Brands are constantly interfacing with consumers and can evoke strong emotional reactions through high levels of loyalty (Ferrari) or aversion (Balenciaga in the immediate wake of their ill-fated ad campaign last year). The emotional aspect of brands’ appeal is evident in their gross margins – where we can see pricing power – itself a function of brand desirability – in action. This connection benefits these brands by allowing them to reinvest behind their brands to a far greater extent than brands with a lower margin structure. This creates a virtuous cycle of pricing power which drives profitability which in turn drives further reinvestment and further pricing power for the brand. Brands’ focus on retail excellence via extensive flagship renovation to enhance the customer experience is also a further such barrier to entry – after all, as Mr Bernard Arnault is reported to have said ‘you don’t buy your dreams at the supermarket’. 

Building on your point about emotional connections, how do you assess the long-term sustainability of these brands, especially in a rapidly changing consumer landscape?

Consumers are changing, yet their preference for tried and trusted brands with heritage, provenance and readiness for innovation remains constant. Leading brands possess strong barriers to entry, thanks to heritage, provenance and pricing power, reinforcing their ability to stand the test of time. What we know is that a rising tide will not lift all boats – the secular tailwinds of the growing Asian middle class will benefit different companies differently – this is where we bring to bear our real-world experience of having worked in and invested in Asia as well as of active bottom-up stock-picking.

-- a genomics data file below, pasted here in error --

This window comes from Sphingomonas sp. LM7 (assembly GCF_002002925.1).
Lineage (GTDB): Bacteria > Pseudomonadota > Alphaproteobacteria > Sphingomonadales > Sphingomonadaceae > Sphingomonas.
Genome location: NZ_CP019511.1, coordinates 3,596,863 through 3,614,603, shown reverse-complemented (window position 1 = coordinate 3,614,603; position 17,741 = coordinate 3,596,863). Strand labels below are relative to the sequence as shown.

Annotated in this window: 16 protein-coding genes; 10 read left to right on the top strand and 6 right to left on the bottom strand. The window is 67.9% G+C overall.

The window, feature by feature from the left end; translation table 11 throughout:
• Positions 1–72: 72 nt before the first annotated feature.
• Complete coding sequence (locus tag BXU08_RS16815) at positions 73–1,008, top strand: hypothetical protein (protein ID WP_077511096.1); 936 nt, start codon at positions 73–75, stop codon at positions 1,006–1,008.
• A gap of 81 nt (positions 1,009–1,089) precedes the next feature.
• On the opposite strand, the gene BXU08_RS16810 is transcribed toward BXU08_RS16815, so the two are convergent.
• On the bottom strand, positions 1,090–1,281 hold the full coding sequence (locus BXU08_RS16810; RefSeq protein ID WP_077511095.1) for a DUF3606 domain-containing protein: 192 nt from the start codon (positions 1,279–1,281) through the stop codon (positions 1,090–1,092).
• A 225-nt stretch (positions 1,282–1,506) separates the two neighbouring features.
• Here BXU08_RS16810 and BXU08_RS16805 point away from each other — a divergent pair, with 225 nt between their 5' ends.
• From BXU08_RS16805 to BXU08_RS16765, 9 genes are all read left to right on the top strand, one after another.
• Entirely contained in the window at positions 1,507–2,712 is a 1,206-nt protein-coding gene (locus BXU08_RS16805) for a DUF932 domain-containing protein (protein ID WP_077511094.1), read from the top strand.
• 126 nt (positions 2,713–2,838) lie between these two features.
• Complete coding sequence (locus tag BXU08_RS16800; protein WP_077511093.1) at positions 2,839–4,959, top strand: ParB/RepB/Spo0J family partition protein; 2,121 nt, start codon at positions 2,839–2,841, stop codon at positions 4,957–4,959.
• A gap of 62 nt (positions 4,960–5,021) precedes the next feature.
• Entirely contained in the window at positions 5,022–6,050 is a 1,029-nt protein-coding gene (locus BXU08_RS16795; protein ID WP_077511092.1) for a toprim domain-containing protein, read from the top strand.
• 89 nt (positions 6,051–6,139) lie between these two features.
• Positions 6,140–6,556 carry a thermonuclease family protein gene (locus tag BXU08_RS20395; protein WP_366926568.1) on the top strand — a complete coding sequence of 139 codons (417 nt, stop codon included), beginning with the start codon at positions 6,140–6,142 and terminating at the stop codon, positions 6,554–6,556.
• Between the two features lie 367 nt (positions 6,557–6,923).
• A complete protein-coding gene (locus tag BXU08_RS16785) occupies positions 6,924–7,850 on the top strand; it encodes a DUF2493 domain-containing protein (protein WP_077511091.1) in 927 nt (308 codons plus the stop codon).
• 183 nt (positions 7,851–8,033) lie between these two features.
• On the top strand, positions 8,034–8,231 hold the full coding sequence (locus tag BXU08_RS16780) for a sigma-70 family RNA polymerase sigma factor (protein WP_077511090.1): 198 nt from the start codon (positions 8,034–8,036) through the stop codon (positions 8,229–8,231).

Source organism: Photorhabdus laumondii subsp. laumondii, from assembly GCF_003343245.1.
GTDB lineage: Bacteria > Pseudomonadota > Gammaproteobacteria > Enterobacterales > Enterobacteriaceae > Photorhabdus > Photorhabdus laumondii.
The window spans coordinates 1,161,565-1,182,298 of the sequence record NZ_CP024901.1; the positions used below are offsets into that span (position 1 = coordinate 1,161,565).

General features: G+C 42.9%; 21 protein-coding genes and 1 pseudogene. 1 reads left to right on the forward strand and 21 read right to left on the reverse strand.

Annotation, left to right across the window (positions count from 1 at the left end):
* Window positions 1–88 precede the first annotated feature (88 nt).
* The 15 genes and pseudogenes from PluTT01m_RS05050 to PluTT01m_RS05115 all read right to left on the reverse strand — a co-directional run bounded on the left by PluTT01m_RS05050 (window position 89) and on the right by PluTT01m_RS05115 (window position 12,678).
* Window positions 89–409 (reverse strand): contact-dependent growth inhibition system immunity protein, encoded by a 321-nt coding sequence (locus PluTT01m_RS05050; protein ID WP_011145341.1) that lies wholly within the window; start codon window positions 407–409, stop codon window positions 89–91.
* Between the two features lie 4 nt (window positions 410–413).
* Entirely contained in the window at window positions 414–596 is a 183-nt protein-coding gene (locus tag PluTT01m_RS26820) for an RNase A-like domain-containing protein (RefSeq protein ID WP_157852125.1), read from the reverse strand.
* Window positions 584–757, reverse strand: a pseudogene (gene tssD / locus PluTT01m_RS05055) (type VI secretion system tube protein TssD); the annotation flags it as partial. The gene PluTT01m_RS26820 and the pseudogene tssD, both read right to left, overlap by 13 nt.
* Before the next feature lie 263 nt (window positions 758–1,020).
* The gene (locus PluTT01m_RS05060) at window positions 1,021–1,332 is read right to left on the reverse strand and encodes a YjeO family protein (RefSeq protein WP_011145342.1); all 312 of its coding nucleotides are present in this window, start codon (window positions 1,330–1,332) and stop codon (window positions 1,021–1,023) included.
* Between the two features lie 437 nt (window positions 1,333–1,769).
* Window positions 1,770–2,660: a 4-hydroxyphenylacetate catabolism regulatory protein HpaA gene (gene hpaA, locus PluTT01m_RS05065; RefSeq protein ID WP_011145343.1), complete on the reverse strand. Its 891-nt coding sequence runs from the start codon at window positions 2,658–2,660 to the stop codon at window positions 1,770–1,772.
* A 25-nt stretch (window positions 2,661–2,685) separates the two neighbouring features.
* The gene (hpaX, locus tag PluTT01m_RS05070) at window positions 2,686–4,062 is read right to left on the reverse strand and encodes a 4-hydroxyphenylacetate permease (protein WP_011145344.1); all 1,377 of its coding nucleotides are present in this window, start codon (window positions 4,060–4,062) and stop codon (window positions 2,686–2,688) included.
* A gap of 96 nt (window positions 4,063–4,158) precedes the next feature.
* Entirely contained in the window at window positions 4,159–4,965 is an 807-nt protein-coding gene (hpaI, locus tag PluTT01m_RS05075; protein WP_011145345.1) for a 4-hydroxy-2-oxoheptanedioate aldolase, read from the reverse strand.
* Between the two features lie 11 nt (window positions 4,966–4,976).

Lastly, can you share your outlook for the global consumer brands sector and any key trends or opportunities you're keeping an eye on as you manage this new strategy at Artemis IM?

Leading brands across the consumer sector have enjoyed a period of heady growth coming out of the pandemic, fuelled by consumers’ desires to return to life as they once knew it, with a vengeance. In the case of the American consumer, this was also aided by the general helping of stimulus cheques. We now face an environment where near-term growth is decelerating in Western markets, while China remains a coiled spring until we see a bigger return of outbound tourism. We believe this environment is ripe for active stock selection and expect to see stronger brands outperform their weaker peers on fundamentals, even as valuations have been indiscriminately hit across the board – offering a compelling entry point into a long-term investment strategy with a multi-decade growth runway, underpinned by the expansion of the emerging middle class.